My book's title (my publisher's idea) is a bit misleading...'cuz although it does deal with every source of odor on a boat and how to cure, or better yet PREVENT 'em, it's actually a comprehensive "marine toilets and sanitation systems 101" manual that explains the laws, describes all the types of systems and how they work, and will help you learn how to operate and maintain your system to prevent 99% of problems instead of having to cure 'em. 'Cuz you get to do any preventive maintenance on your terms when it's convenient...the need to cure a problem never happens when it is! And I'm always glad to answer any questions it doesn't.
--Peggie
 
Jul 14, 2019
2
Lancer 27 Affinity Everett, WA
Let me know how this goes I am doing the same currently replacing the corroded aluminum top with something else
 
Jul 14, 2019
2
Lancer 27 Affinity Everett, WA
I used 5/16” plexiglass to replace the corroded cover of my waste tank.
 
Jul 26, 2019
5
Lancer PS Fog Ducker Thunder Bay
I am considering removing all parts of the marine head and installing a dry flush toilet (17 flushes per cartridge) and eliminating all the smell , maintenance and pump out issues associated with it. I wonder if the tank can be removed without much trouble and the area used for something else...
 
Dec 2, 1997
7,393
- - LIttle Rock
I am considering removing all parts of the marine head and installing a dry flush toilet (17 flushes per cartridge)
Can you post a link to that toilet? It's not one I'm familiar with. Thanks!

To answer your question...yes, the tank can be removed and that area re-purposed. How difficult a job it will be to remove it depends on the access to it and whether you want to remove intact or cut it up.

--Peggie
 
Dec 2, 1997
7,393
- - LIttle Rock
What he doesn't tell you is, what does a user do with urine deposits? In a tiny house, a foil "cassette" full of liquid or solid waste can go into a garbage can outside...but those packets would have to be stored aboard a boat. So I'm skeptical that packages of urine or solids would remain odor free in hot weather. Being able to "reload the toilet with only 17 "cassettes" at a time would require keeping a bunch of 'em on hand if you use the boat for longer than day sails 'cuz the average adult uses the toilet 5x/24 hrs...so 2 adults continuously aboard would go through 10 "cassettes"/day. Add one more person and you'd go through 15/day...all of which would have to be stored aboard--full of waste--for the duration of the cruise. Plus it costs $600!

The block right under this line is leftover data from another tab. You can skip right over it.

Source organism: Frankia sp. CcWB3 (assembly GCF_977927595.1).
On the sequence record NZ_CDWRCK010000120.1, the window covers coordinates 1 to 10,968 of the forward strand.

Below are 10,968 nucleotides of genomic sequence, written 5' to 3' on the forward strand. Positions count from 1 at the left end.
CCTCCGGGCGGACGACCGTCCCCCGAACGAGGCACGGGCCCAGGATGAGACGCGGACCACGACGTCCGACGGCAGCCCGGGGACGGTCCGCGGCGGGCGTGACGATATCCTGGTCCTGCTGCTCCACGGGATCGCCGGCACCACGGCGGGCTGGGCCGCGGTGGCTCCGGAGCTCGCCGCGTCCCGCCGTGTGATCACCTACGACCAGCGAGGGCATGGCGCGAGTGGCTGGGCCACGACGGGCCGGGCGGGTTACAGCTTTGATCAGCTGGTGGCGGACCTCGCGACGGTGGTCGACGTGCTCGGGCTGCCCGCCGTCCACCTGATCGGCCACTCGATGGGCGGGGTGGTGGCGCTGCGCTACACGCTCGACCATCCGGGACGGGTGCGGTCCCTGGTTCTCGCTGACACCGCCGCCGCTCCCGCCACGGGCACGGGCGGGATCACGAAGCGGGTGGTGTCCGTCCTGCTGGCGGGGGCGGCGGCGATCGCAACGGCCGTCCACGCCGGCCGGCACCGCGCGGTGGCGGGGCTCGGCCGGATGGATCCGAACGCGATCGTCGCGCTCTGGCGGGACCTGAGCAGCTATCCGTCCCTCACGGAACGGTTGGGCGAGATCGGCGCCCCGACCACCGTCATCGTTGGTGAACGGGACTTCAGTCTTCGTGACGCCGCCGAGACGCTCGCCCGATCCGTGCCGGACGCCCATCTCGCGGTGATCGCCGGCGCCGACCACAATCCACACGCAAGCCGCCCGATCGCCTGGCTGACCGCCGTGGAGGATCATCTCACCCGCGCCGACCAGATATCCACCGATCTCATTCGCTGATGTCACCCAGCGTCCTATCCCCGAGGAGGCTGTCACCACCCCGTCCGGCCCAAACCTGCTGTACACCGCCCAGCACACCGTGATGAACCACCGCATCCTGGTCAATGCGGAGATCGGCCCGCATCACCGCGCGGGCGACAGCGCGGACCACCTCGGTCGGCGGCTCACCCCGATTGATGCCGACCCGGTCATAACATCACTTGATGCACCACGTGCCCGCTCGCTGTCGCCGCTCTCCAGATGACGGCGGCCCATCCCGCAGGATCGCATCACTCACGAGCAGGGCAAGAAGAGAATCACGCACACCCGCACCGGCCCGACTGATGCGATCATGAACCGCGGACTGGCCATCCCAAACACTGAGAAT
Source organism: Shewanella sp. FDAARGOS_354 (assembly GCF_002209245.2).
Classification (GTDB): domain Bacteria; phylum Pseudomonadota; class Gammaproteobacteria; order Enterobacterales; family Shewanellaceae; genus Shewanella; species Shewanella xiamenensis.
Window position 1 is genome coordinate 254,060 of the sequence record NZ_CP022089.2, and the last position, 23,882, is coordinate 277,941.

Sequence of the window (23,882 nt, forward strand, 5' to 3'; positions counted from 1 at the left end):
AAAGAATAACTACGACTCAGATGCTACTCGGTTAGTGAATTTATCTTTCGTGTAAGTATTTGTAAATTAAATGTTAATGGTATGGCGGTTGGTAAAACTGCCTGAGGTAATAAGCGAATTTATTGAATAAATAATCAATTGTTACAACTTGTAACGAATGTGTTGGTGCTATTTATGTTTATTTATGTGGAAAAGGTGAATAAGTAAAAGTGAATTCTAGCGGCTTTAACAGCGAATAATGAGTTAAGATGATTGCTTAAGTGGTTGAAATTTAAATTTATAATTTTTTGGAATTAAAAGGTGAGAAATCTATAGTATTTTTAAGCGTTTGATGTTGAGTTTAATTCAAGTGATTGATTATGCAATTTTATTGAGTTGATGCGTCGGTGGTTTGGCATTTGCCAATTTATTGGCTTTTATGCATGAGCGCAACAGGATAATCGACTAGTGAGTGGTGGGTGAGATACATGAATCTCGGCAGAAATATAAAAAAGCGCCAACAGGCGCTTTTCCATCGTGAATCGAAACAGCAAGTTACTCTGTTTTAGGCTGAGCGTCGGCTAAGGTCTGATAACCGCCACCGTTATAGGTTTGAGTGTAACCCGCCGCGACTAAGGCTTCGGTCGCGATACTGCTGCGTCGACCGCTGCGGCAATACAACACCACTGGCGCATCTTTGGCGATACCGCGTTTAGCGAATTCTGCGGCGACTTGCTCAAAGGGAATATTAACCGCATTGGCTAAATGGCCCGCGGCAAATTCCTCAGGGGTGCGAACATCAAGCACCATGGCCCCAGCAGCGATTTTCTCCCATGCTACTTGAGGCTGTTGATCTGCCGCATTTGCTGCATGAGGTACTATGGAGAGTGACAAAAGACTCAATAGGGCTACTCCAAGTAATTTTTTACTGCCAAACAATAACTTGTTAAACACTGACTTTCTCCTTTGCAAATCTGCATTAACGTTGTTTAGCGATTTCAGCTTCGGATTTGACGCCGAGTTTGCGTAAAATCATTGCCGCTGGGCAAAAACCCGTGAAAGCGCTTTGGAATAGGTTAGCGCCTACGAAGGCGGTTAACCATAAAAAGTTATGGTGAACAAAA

If your primary goal is to get rid of smelly hoses, toilet maintenance and tank maintenance, I have what I consider a better idea that would only cost about $200: a self-contained system--an "MSD" portapotty.

The "MSD" designation in the model name/number means it has fittings for a pumpout line and vent line, and is designed to be permanently installed (actually just sturdier brackets than portables, so you could still take it off the boat if you absolutely have to), which means that although it's still called a PORTApotty, you don't have to carry anything off the boat to empty it.

A 5-6 gallon model holds 50-60 flushes...you'd need at least a 30 gal tank to hold that many from a manual marine toilet. No plumbing needed except a vent line and pumpout hose--so no new holes in the boat...and -0- maintenance needed except for rinsing out the tank--which you can do with a bucket while it's being pumped out. Total cost including the pumpout hose and vent line is about $200--a fraction of what you'd spend for a toilet, tank and all the related plumbing needed. And the best part is, you have all the advantages of a toilet and holding tank without giving up a single square foot of storage space. In fact, you'd still be able to pull out your existing tank and repurpose that space. You wouldn't be able to eliminate pumpouts, but the pumpout hose would be a lot shorter, pumpouts would become a LOT easier, and top quality sanitation hose (I'd go with Raritan SaniFlex) would remain odor free for up to 10 years..and no odor out the tank vent if you use No-Flex Digestor in the tank. And no can or bagful of foil wrapped body waste to sit and fester onboard.

Check out the Thetford 550P MSD and the Dometic/SeaLand 975MSD Sanipottie . Thetford has discontinued the 550PMSD, but it’s still available from most retailers…the Dometic 975MSD is still in production. They’re comparable, and not much can go wrong with either one, so if you like the Thetford find out if sbo.com still carries it before shopping for it elsewhere. Sbo.com does have the Dometic 975MSD.

Worth considering anyway....
--Peggie
 
Jul 26, 2019
5
Lancer PS Fog Ducker Thunder Bay
Up here... this boat is a weekender. 17 poops is more than enough. haha mileage will vary. lol

I've got 5 kids... never had a bad experience with a diaper genie. lol